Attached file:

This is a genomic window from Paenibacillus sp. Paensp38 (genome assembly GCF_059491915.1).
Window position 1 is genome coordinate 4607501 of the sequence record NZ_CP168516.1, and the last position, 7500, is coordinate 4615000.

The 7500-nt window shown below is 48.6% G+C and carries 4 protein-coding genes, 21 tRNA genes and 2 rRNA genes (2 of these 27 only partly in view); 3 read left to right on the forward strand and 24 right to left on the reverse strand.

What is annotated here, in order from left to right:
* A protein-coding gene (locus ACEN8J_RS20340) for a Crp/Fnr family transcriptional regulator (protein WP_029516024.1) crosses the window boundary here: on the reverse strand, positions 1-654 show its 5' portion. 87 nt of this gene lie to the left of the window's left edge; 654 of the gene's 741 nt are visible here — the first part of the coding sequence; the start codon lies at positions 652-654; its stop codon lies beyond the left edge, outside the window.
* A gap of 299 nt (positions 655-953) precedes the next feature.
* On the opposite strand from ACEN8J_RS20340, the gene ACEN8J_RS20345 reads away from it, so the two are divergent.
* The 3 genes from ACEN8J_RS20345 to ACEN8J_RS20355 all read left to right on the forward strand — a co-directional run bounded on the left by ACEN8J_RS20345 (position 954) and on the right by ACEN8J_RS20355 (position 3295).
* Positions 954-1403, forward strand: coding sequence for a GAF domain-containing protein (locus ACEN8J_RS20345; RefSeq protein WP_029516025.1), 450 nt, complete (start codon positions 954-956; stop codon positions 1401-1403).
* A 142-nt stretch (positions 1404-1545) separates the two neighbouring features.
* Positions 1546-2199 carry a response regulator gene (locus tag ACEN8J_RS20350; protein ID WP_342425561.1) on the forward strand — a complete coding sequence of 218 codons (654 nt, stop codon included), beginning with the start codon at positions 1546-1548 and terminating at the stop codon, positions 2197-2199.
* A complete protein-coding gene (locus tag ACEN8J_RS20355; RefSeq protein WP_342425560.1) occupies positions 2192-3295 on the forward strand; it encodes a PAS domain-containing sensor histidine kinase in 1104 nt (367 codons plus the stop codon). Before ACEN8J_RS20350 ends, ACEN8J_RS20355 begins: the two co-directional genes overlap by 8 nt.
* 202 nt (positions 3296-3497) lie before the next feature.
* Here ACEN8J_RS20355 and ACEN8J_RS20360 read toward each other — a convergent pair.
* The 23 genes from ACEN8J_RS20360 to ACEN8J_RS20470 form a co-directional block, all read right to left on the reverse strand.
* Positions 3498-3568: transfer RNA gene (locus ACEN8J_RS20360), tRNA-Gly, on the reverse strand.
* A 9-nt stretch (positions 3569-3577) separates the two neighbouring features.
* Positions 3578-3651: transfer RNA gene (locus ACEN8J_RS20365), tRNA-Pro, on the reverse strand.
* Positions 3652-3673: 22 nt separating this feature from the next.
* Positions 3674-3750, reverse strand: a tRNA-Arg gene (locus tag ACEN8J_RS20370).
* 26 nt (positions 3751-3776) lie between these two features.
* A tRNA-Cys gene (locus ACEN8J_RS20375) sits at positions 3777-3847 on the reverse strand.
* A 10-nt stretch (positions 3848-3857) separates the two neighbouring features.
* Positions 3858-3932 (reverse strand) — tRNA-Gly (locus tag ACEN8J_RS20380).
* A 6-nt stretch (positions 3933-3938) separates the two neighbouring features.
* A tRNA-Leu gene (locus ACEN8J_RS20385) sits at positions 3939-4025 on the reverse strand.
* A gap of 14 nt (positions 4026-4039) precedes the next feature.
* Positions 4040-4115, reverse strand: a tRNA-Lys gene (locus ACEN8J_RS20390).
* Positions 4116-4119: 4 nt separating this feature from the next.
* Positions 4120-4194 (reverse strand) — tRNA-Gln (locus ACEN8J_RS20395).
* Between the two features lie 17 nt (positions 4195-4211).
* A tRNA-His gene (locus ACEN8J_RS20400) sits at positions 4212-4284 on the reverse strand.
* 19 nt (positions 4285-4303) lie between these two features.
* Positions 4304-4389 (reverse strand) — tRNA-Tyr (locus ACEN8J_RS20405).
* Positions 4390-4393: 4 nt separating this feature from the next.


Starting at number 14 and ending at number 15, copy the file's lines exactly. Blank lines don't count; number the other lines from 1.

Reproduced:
* Here ACEN8J_RS20355 and ACEN8J_RS20360 read toward each other — a convergent pair.
* The 23 genes from ACEN8J_RS20360 to ACEN8J_RS20470 form a co-directional block, all read right to left on the reverse strand.